THE member of Congress who is most responsible for our economic troubles may pay for his sins in November.
Rep. Barney Frank (D., Mass.) is chairman of the House Financial Services Committee. No one insisted more strongly on the lax lending standards at the heart of the subprime mortgage crisis.
And no one fought more vigorously against oversight of the Federal National Mortgage Association (Fannie Mae) and the Federal Home Loan Mortgage Corp., Freddie Mac), whose bankruptcies accelerated the economic collapse.
The core of the crisis was that billions of dollars were lent to poor credit risks who couldn't pay it back. When they defaulted, the housing bubble popped, and $6 trillion of wealth disappeared almost overnight.
Companies such as Countrywide Financial could make money making bad loans, because they sold them right away to Fannie Mae and Freddie Mac. In addition to buying billions of dollars worth of bad paper, Fannie and Freddie, as "government-sponsored enterprises," were excused from the reserve requirements imposed upon other banks, so they had less of a cushion to absorb losses. Fannie and Freddie have received taxpayer bailouts of about $150 billion to stay afloat.
In 2003 and 2005, President George W. Bush proposed tighter regulation of Fannie and Freddie. But Democrats, led by Mr. Frank, blocked it.
Having pushed policies that contributed to the housing crisis, Democrats now advocate policies that would make it worse. The latest is a call by some of them for a national moratorium on foreclosures. This would have such a devastating impact on our moribund economy that even President Obama opposes it.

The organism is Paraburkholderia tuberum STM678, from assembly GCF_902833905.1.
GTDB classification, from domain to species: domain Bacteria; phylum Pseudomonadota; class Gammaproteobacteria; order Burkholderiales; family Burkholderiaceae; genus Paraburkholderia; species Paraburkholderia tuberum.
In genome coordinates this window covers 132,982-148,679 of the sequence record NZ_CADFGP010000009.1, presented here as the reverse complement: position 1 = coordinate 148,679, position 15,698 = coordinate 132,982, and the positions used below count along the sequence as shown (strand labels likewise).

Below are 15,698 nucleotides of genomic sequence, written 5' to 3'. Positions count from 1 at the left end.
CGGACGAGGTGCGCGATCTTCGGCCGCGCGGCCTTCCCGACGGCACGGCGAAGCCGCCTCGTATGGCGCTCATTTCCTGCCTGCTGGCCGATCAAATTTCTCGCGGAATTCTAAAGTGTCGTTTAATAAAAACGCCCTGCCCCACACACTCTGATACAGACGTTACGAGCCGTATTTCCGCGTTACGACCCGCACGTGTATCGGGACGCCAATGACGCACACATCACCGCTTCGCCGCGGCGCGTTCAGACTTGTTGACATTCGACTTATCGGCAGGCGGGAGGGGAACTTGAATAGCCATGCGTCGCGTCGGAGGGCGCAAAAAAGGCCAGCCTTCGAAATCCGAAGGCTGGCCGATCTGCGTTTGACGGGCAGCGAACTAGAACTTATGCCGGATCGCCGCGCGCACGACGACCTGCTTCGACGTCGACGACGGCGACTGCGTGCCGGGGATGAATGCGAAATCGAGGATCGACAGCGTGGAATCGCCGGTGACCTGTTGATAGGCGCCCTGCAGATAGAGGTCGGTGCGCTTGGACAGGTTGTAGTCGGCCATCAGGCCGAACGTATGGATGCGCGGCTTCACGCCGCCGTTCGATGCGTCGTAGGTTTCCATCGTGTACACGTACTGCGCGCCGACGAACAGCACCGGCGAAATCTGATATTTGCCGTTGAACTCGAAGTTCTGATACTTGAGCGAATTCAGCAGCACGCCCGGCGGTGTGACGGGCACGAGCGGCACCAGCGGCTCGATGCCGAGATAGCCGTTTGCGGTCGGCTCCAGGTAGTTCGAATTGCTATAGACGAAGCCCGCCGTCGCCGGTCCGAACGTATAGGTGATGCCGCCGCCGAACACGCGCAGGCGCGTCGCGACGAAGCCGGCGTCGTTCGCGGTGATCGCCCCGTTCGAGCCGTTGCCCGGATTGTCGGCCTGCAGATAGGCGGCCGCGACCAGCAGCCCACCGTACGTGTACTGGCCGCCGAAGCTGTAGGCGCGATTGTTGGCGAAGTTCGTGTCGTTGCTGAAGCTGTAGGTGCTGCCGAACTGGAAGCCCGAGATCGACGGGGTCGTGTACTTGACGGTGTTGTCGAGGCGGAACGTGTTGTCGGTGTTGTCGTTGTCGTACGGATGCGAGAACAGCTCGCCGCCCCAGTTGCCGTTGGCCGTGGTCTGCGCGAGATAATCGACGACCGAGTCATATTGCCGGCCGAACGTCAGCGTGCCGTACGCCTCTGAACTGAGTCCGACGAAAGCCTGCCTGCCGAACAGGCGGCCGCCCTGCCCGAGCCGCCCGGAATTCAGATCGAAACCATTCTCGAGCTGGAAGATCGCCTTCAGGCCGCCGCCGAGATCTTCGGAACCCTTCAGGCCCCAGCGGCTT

The Obama Administration's interventions in the housing market have cost taxpayers a great deal of money, but haven't helped much because the housing crisis is mostly a crisis about jobs. People who lose their jobs have difficulty making mortgage payments.
For housing to recover, the market must clear. To reduce the excess inventory caused by overbuilding, home prices must fall another 10 to 20 percent, housing experts think.
A foreclosure moratorium would delay market clearing. Dumping all the foreclosed homes at once on the market when the moratorium ends would depress prices further.
Banks don't want to foreclose if they can avoid it. The typical homeowner who is being foreclosed upon has been delinquent for more than a year.
Mr. Frank called for a foreclosure moratorium last year, staying ahead of the crowd in proposing economically harmful measures. But his reign of error may be coming to an end.
Mr. Frank has a reputation for arrogance, a product of representing a safe Democratic district since 1981. But he seemed defensive in a recent radio debate with his Republican challenger, Sean Bielat.
A major in the Marine Corps Reserve who holds two masters degrees and is a former program manager for iRobot Corp., Mr. Bielat is one of the most impressive GOP candidates this year.
A poll taken for Mr. Bielat in late September showed Mr. Frank leading, 48 percent to 38 percent. A 10-point lead might seem like a lot. But a month before the special election in Massachusetts last January, Sen. Scott Brown trailed Democrat Martha Coakley by more than that. Mr. Brown carried Mr. Frank's district.
Mr. Frank remains the favorite. But "it's very nice to see Barney Frank moved from the security of having a seat in the shrinking lifeboat to white knuckles on the gunwale," commented Rick Ballard on the blog "Just One Minute."
Jack Kelly is a columnist for The Blade and the Pittsburgh Post-Gazette.
Contact him at: email@example.com.
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